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Shelton Mason County Journal
Shelton, Washington
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Mason County Journal
News of Mason County, WA
September 9, 1971     Shelton Mason County Journal
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September 9, 1971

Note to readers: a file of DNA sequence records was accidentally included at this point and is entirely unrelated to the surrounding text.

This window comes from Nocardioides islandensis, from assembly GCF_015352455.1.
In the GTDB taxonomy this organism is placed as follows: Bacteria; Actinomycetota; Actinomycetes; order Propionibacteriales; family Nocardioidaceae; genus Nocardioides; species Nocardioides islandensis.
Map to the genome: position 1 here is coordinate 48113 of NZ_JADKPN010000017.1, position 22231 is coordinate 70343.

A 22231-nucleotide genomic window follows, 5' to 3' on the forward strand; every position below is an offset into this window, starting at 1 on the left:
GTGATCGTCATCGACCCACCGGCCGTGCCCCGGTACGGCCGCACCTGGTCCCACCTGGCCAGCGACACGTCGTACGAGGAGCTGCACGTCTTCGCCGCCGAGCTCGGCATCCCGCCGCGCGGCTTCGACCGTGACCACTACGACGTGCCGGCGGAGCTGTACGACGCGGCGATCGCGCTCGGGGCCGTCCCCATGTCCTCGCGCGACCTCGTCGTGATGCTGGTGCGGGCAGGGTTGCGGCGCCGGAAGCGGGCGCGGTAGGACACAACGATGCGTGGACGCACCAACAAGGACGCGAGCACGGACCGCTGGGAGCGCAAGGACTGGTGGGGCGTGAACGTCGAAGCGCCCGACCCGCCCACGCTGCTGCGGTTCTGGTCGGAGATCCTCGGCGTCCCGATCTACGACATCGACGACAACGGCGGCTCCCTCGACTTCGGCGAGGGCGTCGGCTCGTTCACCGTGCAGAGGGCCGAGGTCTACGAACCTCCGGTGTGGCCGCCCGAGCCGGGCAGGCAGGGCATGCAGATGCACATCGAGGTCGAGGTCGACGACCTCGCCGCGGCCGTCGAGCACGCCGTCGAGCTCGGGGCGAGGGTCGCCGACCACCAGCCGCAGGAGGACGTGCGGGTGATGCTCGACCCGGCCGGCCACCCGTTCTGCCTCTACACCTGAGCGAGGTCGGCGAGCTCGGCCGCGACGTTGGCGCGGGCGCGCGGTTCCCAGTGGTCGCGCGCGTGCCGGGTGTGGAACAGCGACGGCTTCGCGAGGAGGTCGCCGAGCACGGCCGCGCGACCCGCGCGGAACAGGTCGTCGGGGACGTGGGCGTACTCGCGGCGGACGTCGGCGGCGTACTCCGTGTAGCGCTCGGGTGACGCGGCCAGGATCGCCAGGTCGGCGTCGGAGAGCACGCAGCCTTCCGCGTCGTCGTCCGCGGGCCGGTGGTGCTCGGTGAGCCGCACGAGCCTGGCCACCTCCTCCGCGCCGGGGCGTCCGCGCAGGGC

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"HE'S A CHARACTER!" Merridee Guyer says of her registered Appaloosa gelding, Twink. een or "., ..p that trophy polished," says Merridee Guyer to her good triend Tulla Kimball. "This is the last time you'll have it." In the competitive trail ride held near Menlo on April 25, Mrs. Guycr received a red ribbon rather than the coveted top award taken by Mrs. Kimball because, lacking a watch, she came in one minute late She now owns a time piece. +']he only reason Tulla still has the trophy", she maintains, "is that we haven't since ridden in corn petition." Competitive trail riding is a big tiling with Merridee Guyer. "'It's hard work," she states, '+but a lot of fun." Immediately before the ride, the weight of each horse is estimaled by nteasurements taken wilh a special tape. The rider and all equipment is weighed, and the percentage of his own weight carried by the horse places him in either light, middleweight or heavyweight division. There are junior divisions for children. Each horse is checked for of whom will observe the contestants at least five times. Each judge scores the riders seen on the trail, utilizing a basis of ten poin ts. After the competition, horses must be in show shape within an hour. "This means every hair in place," says Merridee, "and feet must be spotless." Merridee Guyer is co-leader of the Evergreen Wranglers 4-1t group, led by Tulla Kimball. 'Tm Tulla's right hand man," she declares. "I help out wherever needed. I accompany the club on trail rides, attend the horse camp, assist at the fair activities, and lend moral support at the meetings." David, 20, is the only one of Mrs. Guyer's four children who has not participated in 4-H, although I 8-year-old Denise, 17-year-old Dana and ninthgrader Debbie are now dropping out. Merridee Guyer rides a registered Appaloosa gelding named Twink, well trained as a reining horse but thoroughly at Merridee was given her own horse when she was a third-grader. "I wouldn't leave the work horses alone," Merridee laughs, "and my grandfather was always angry at me. When he brought them into the barn in the evening, I'd always take one of them to ride. Grandpa felt this wasn't fair to a horse that had already done a day's work." While a high school student, she bought and trained a two-year-old and in the first year of the 4-H mare-and-foal program she was awarded a thoroughbred mare in foal. At the end of a year the lnare went to another home and her foal remained the property of Merridee, who sold the youngster when she left for college. She discontinued her schooling upon her marriage to Frank Guyer. "1 was without a horse for about ten years, "Merridee remembers. "When our children were small we lived in Olympia, but I always lived for the day we could come back to the farm." Mrs. Guyer is a member of the home on the trails, in the show Silver Stars, and with the club _/~eneral condition, blemishes and : ..."~i~ +~,t m~m" + + .:; +~ "+;~' -dayAla~.,~,'t'~+.r4a~" articipated in the ten-da'l/ tilt i, determWll whether ~l~'ne~+purellas|fl~'tllt~ horse !ta~3,+spring camp-out at Sahnon La Sac. Ip lhc animal is fit for the contest. A she has ridd~ffhim to the Winning a d d i t i o n t o showing atatl pro-tide score is given. luck is next inspected for salety and fit. Saddles may be of any type English, Western or Army but must be comfortable for both horse and rider. Approximately four hours are allowed for a thirty mile ride, the exact length of time depending on the type of terrain. Time is taken upon the departure and again upon the return of each rider with ten n-linutes leeway allowed, making it permissible for the contestant to come in either ten minutes early or ten minutes late. The ride is not a race. Merridee Guyer explained that the Menlo trail took horsemen to the top of a high ridge and down. Obstacles included swamp, creek and heavy brushl "A~ the sticky spots," she relates, "there is usually a judge watching from a hiding place to evaluate the performance. A rider is marked down for running his mount uphill or for loping him on a gravelly surface." There are three judges, each FROM of a dozen ribbons including a red for the two-day event held at Tenino in June, where he was judged in performance and trail horse classes as well as in games. Prior to her acquisition of Twink, Merridee's mount was a tall sorrel gelding born on the day of the 1965 earthquake and subsequently known as Shakey. She raised him, trained him, showed him, and rode him on competitive trail rides. Not without a pang of regret did she sell Shakey, a winner of many awards. "1 wanted a horse with a little more quality" Merridee explained, "and Twink has it. He's like a cat on his feet, he's very responsive and has a wonderful disposition. Besides that, he's a character." Shelton-born Merridee's grandfather, Charles Wivell, assisted by his father homesteaded the site of the present Guyer ranch and also the adjacent area on Lost Lake Road. conlpetitive trail rides she enjoys pack trips into the Olympics. When her children are grown she plans to load a pack horse and to ride the Cascade Crest Trail from Canada to Mexico. "Horses are my only hobby", she states. Sale Scheduled A rummage sale sponsored by David Ray Orthopedic Guild will be held from 10 a.ln. until 4 p.m. today in the PUD auditorium. The regular meeting will take place at 8 p.m. Wednesday in tire home of Mrs. Kenneth Pearce of Union. Club Will Meet Amaranth Social Club will meet at 12:30 p.m. Monday in the Masonic tlall. Order of Amaranth will practice in the Ilall at 7:30 p.m. Monday. WASHINGTON STATE MUSIC TEACHER'S ASSOCIATION Mason County Chapter MRS. t.OU COWLES, 426-2573 Piano and Violin 312-A island Lake Drive DEE L. MORTON (Mrs. Richard H.), 426-2815 Piano and Organ Rt. 3, Box 59-A (Arcadia Rd.) VIRGINIA AHO (Mrs. O. A.), 426-2450 Piano and Organ 603 South 9th GENEVA A. SLIVA, 426-8475 Piano - Theory - Harmony 1530 N. Adams FLORENCE ANDERSON (Mrs. Harry J.), 426-6943 Voice Building, Piano, Your Home or Mine Rt. 5, Box 750 CINDA M. HENDERSON (Mrs. William), 426-1879 Piano 1119 Franklin St. MELBA J. O'NEILL (Mrs. Wm. A.) 426-4530 Piano Rt. 3, Box 223 (Old Arcadia Rd.) VIRGINIA ANDREWS (Mrs. William) 426-2546 Piano 626 w. pine st. BEA LARSON (Mrs. Lout) 426-3376 Piano, Voice and Organ 1925 Walker Park Road W.$.M.T.A. OBJECTIVES 1 -- Promotion Of professional fraternity among music teachers. 2 -- Maintenance of the high standard of the Code of Ethics. 3 -- Mutual improvement by the interchange of ideas. 4 -- Furtherance of musical culture in all 5 of its phases. 5 -- Achievement of State Accreditation. e "DON'T SHARE" We all look to today's medications as life-saving and health*giving agents. However, there is one point that can never be overemphasized: That ts the danger involved in sharing one's medicine with someone else. One reason why many Potent products are available by prescription only ts because of potentially dangerous aids effects that require professiOnal supervision. Prescribing for another person, uniess you are a physician, could have damaging results. For the same reasons, do not let anyone else "prescribe" for you. Consult with your physician before attempting tO use someone else's medication. Only a physician can determine which medication Is best for you. Neil's Pharmacy Emergency Ph. 426.2165 Fifth & Franklin St.--426-3327 Open Daily 9:30 to 7:30 Saturdays -- 9:30 to 6:00 ~,i~i~ MERRIDEE GUYER and Twink competitive trail rides and games. participate in shows, "HOW ABOUT A REFILL?" asks empty feed can to Merridee Guyer. Twink as Lodge To Meet Mesdanles Marie Carlson and Willie Quinn will serve refreshments at the regular meeting of Degree of Honor Io be held at 8 p.m, Tuesday in the Memorial tfall. Luncheon Set Past matrons of Welcome Chapter No. 40 will meet with twelyn Ellison for a noon sack hmcheon next Thursday. All past Matrons in the area are welcome to attend. By Jan Danford One luscious fruit I've chosen His talents were directed only from the rest, towards the most inedible of Certain that of all, it is the best; plant life. After each in crushing grip When he started school and I'd seized, found out about girls he lost all 1 bought the only one I had . .......... interest in the tilling of the soil, ~Yl'g~eeked~!+:+: q~ttt tl~e dedicated efforts of 1~ , , , a ~ mother were not entirely in va~ Twenty-odd (and "I do mean oddl years ago, a certain little fellow who must remain anonymous had a decided aversion to vegetables. As an infant he was indeed adept in the spewing forth upon his despairing parents of large mouthfuls of pureed peas and buttered squash. His mother, an ardent gardener, sought with the passing of time to interest the kid in the growing of the succulent greenery,hoping thereby to stimulateat least a grudging tolerance for the fruits of his labors. At the age of four years the child was somewhat of a horticultural genius, lte could make anything grow; but first he inquired "Do 1 have to eat it'?" "~HaVtn:gl~at~'ealtned a man's estate h}' no longer spits vegetables. He ignores them utterly. When his own little chip-off-the-old-block gags on her green beans, he says to his wife: "Aw, let the kid alone -- I never ate that junk, myself." "Eat your vegetables," says the little girl's mother. "Do you want to grow up to be like Daddy?" Now I hearken To the mild, good Memories of Early childhood When in fertile Fields enchanted The crop 1 reap Today was planted. Today, Thursday, Sept. 9 Rotary Club luncheon, noon, Ming Tree Cafe. Toastmaster's Club, 6:45 a.m., Timbers Restaurant. Slimette Tops, 7 p.m., court house annex. Shel-Toa council meeting, 10 a.m., Guild meeting, 8 p.m., home of Shirley Gray, 1406 May St. layettes, 7:30 p.m., home of Mrs. Pat Swartos. Rummage sale, 10 a.m. -4 p.m., PUD. David Ray Orthopedic Auxiliary. St. tidward's Woman's Club, 7:30 p.m. board meeting; 8 p.m. Regular meeting at the church. Union Civic Club;" "noon potluck & meeting, Union fire hall. Friday, Sept. 10 Ruby Rebekah Lodge, 8 p.m., IOOF hall. Progress Grange pot luck, 6:30 p.m.; meeting, 7 p.m. followed by visit to Shelton Valley Grange. Rummage sale, 7 p.m. - 8:30 p.m., followed by meeting of Donnie J. O'Neill Orthopedic Guild. Saturday, Sept. 11 Salty Sashayers business meeting 8 p.m., dance 8:30 p.m. fairgrounds hall. Men's Night, Welcome Chapter No. 40 OES, Masonic Temple. Sunday, Sept. 12 Shelton churches invite you to attend the church of your choice. Monday, Sept. ! 3 PUD No. 3 commission meeting, 1 p.m., PUD confercnce room. County commission meeting, 10 a.m., court house. Shelton Bridge Club, 7:15 p.m., PUD auditorium. Goodwill truck in town. Phone 426-4847 for pickups. It's About Time "Fops, 7 p.m., f?ounty Health Office. Ch~'iSt:i~in Wbnie.n's Club luncheon & meeting, noon, Hallmark Inn. Amaranth social club, 12:30 p.m., Masonic Temple. Amaranth practice, 7:30 p.m., at the Temple. Tuesday, Sept. 14 Kiwanis Club luncheon, noon, Timbers Restaurant. City commission meeting, 2 p.m., city hall. School board meeting, 8 p.m., Evergreen School. 4-H leaders council meeting, 7:30 p.m., extension office. Moose hall'Degree of Memorial Hall. Mason 7:30 a.m., Eagles Eagles hall W Multi-service Chamber meeting, 7 Kestaurant- David auxiliary, 8 Ke Ming Port p.m., court Hood 11:30 a.m: Shelton clubhouse- MasOn: Club, 8 P-~ Sarah GrapevieW AT CAPITAL SAVINGS IEW HOURS! 8:30 to 5:30 Monday, through Thursday. Fridays until 6 p.m. by Red Goose This fabulous shoe is available in Hayride color sueded leather with one piece premolded cleat sole and in youth and 5 - 10 in women's. to 15.99 l/l i ! [ SHELTON -- Firs, =ad Rmi : 42 [ :"'"" .+ ,.,,,o, 07s. MON/ESANO HemlOllil TUMWIlII .N ~, r.,~b~..~ Page 8 - Shelton-Mason County Journal - Thursday, September 9, 1971